Media release, 28 April 2014
The Environmental Paper Networks (EPN) of Europe and North America cautiously welcome todayâ€™s announcement by Asia Pulp and Paper (APP) of a plan to work with global and local non-governmental organisations (NGOs) to restore and support the conservation of one million hectares of rainforest across Indonesia.
With its announcement, APP commits to all elements of “The First Test”, a set of Performance Milestones developed by the EPN in September last year (1), to guide the company towards ending its controversial practices. The Milestonesâ€™ scope is not intended as a standard for responsible paper production, but rather as a first step towards activity consistent with the EPN and EEPN Common Vision for sustainable paper production, trade and use (2).
“APPâ€™s announcement is a significant step forward towards addressing the legacy of its extensive negative impact on forests, peatlands and communities in Indonesia,” said Sergio Baffoni, of the European Environmental Paper Network.
“Resolving and compensating for the company’s past legacy of environmental and social impacts will require a number of years. Independent third party auditing to verify the implementation of these commitments by APP will help customers and investors to determine the actual progress towards the Performance Milestones in due course. We hope that these milestones can also help to guide action by other pulp and paper companies in Indonesia and elsewhere to address their controversial heritage,â€ said Joshua Martin, Director of the Environmental Paper Network in North America.
The forest conservation and restoration commitment is equivalent to the approximate area of plantations operated by APP suppliers in 2013 and thus represents a 1 for 1 approach to addressing the company’s legacy (3). Indonesia’s rainforests are some of the most biologically diverse forests on the planet. They provide livelihoods to millions of people, they sustain the last habitats of Sumatran elephant, tiger, rhino and orang-utan, and their peat bogs sequester a massive amount of carbon. These forests however have been experiencing one of the world’s highest rates of deforestation due to development of industrial plantations for commodities such as palm oil and pulp and paper.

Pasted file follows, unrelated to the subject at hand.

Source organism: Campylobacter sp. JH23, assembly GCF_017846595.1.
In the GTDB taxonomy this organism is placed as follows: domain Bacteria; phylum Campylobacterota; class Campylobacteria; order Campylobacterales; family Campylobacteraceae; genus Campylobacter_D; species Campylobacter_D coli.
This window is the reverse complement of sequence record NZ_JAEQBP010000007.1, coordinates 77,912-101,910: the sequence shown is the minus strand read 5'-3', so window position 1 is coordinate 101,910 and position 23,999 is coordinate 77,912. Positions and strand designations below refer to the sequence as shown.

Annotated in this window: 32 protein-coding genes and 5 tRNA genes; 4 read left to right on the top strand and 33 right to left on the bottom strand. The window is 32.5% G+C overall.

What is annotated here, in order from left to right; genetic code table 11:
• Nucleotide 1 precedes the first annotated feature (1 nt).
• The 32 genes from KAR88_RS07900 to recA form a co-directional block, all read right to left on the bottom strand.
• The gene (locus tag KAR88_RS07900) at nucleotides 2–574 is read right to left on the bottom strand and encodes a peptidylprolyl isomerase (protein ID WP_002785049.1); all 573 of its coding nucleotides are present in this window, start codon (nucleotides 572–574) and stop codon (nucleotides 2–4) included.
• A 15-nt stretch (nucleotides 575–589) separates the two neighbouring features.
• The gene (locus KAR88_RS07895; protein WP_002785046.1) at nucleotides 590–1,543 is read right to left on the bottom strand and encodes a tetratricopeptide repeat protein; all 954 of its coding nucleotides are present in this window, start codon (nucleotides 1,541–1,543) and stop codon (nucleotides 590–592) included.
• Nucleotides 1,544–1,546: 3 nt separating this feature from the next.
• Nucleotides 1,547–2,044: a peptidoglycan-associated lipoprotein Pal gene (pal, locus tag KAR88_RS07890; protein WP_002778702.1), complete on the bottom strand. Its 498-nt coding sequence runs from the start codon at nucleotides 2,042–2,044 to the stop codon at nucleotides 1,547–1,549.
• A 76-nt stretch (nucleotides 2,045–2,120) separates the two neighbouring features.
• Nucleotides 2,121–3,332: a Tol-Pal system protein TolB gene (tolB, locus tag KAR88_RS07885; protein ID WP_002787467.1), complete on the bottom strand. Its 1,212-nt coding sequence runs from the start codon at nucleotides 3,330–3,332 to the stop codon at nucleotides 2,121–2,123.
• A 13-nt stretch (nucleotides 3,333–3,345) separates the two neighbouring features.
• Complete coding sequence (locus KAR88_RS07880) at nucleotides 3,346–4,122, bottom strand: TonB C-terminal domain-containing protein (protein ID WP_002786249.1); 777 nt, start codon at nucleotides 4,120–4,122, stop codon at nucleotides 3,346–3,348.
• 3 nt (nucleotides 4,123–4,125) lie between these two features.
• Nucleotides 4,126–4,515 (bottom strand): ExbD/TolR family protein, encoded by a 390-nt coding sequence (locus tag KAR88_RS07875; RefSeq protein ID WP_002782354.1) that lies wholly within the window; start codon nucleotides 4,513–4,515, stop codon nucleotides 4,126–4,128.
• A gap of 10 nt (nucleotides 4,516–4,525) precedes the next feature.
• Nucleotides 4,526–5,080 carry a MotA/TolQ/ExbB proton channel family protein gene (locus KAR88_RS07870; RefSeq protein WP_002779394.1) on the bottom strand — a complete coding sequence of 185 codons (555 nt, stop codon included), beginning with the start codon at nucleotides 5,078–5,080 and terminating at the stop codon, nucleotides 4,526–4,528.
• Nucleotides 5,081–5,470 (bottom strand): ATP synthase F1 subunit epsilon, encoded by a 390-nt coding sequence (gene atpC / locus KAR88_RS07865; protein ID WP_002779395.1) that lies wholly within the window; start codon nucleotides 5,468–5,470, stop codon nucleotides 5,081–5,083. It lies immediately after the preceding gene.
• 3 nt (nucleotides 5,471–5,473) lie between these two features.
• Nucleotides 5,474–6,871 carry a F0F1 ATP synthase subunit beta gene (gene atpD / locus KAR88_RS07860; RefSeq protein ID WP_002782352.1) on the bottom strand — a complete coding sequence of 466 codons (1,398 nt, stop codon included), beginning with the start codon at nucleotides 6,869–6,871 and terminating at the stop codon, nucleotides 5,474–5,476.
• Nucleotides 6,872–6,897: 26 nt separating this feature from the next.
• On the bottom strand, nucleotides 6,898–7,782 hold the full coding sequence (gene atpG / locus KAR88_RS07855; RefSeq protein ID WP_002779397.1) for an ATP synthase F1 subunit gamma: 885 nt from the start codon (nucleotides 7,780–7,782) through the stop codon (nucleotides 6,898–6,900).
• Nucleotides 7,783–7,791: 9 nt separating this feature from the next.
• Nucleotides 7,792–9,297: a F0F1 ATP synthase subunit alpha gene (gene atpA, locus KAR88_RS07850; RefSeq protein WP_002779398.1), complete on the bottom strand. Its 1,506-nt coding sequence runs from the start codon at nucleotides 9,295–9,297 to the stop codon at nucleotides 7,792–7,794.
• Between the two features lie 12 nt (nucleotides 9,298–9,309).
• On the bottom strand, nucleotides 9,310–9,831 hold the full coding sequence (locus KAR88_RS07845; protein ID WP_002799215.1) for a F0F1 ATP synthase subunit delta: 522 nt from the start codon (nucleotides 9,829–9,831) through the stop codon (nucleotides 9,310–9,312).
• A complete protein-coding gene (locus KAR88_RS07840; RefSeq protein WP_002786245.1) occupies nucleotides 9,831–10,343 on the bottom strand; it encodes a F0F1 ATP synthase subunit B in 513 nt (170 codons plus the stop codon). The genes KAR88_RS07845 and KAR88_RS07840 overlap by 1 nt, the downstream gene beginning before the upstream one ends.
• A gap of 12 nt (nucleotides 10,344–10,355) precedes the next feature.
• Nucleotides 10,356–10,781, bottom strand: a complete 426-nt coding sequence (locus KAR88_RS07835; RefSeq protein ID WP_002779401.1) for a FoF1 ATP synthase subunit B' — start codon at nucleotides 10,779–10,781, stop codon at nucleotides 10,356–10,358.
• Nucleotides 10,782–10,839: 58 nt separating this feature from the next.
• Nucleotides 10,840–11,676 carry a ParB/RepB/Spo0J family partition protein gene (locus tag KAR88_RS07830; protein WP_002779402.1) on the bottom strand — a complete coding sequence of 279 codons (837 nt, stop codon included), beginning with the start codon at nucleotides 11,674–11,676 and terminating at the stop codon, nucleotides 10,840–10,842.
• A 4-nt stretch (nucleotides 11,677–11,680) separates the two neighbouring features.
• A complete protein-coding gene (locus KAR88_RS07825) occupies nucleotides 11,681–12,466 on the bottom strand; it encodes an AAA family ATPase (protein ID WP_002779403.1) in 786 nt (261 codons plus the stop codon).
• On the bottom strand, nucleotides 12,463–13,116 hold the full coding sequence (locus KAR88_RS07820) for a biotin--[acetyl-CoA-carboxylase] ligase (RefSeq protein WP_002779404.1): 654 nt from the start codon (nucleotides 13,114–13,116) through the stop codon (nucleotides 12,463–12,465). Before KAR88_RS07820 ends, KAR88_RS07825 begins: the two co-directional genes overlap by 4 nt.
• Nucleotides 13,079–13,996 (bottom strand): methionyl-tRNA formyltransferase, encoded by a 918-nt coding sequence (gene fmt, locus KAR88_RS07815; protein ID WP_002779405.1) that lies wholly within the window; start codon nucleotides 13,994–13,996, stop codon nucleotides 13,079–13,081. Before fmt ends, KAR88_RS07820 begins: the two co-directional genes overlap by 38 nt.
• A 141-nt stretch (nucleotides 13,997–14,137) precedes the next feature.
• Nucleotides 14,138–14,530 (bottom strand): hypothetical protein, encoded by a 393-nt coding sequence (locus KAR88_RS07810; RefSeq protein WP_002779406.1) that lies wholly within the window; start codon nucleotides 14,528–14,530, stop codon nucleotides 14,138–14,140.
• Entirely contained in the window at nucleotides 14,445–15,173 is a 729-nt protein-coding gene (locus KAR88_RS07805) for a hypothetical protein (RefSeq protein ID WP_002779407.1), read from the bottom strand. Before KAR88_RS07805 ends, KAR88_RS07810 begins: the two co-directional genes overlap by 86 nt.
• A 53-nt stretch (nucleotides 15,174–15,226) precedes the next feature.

For many years, APP has been criticised for its extensive clearance of tropical forests in Sumatra and Borneo, many of which were located on deep peat bogs and/or were the habitat of critically endangered elephants, tigers, rhinos and orang-utans. The deforestation has led to numerous conflicts with local and indigenous communities whose tenure rights were ignored.
After 30 years of operation, in February 2013 APP announced a new â€œForest Conservation Policy”. The EPN’s “The First Test” was a collective response to this policy by many NGOs, articulating a set of Performance Milestones that APP needed to achieve to address the gaps and weaknesses of their policy. These included the need for due process in ensuring local communities give full and prior-informed consent to use of their land, the need for forest restoration or compensation, closing of loop-holes in the policy regarding forest acquisitions, addressing damage to peat land, and ensuring independent third-party monitoring of progress in implementing the plan.
NGOs are now urging Indonesia’s second-largest pulp and paper producer APRIL (Asia Pacific Resources International), part of the large conglomerate Royal Golden Eagle Group (RGE), to also comply with the EPN Milestones.
The Environmental Paper Network is a coalition of 122 NGOs from 26 countries including Indonesia who share a Common Vision for a future where paper is produced and used sustainably.
FOR MORE INFORMATION, CONTACT: Sergio Baffoni, +49 162 3812 528
(1) EPN Performance Milestones: The First Test: https://environmentalpaper.org/milestones/
(2) EPN Common Vision:
(3) EPN expects that the commitment to restore and conserve 1m ha of natural ecosystems will be in addition to the approximately 260,000 ha of natural forests the company is required by law to protect in its 2.6m ha of plantations anyway.